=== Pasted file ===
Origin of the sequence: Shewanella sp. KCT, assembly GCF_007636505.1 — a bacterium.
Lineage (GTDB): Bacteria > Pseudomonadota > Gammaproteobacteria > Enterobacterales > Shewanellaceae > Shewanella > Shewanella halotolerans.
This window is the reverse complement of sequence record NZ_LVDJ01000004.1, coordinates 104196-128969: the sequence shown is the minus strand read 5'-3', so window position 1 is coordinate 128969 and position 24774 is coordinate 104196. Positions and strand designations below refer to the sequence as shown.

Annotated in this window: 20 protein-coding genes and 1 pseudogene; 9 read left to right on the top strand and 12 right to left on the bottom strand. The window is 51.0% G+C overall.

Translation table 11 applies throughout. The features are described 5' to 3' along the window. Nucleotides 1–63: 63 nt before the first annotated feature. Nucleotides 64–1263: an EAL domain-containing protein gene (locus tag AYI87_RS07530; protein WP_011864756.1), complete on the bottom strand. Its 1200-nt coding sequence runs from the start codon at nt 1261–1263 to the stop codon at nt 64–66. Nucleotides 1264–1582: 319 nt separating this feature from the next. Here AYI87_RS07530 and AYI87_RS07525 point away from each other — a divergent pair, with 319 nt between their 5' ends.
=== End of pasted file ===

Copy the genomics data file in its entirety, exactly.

Origin of the sequence: Shewanella sp. KCT, assembly GCF_007636505.1 — a bacterium.
Lineage (GTDB): Bacteria > Pseudomonadota > Gammaproteobacteria > Enterobacterales > Shewanellaceae > Shewanella > Shewanella halotolerans.
This window is the reverse complement of sequence record NZ_LVDJ01000004.1, coordinates 104196-128969: the sequence shown is the minus strand read 5'-3', so window position 1 is coordinate 128969 and position 24774 is coordinate 104196. Positions and strand designations below refer to the sequence as shown.

Annotated in this window: 20 protein-coding genes and 1 pseudogene; 9 read left to right on the top strand and 12 right to left on the bottom strand. The window is 51.0% G+C overall.

Translation table 11 applies throughout. The features are described 5' to 3' along the window. Nucleotides 1–63: 63 nt before the first annotated feature. Nucleotides 64–1263: an EAL domain-containing protein gene (locus tag AYI87_RS07530; protein WP_011864756.1), complete on the bottom strand. Its 1200-nt coding sequence runs from the start codon at nt 1261–1263 to the stop codon at nt 64–66. Nucleotides 1264–1582: 319 nt separating this feature from the next. Here AYI87_RS07530 and AYI87_RS07525 point away from each other — a divergent pair, with 319 nt between their 5' ends.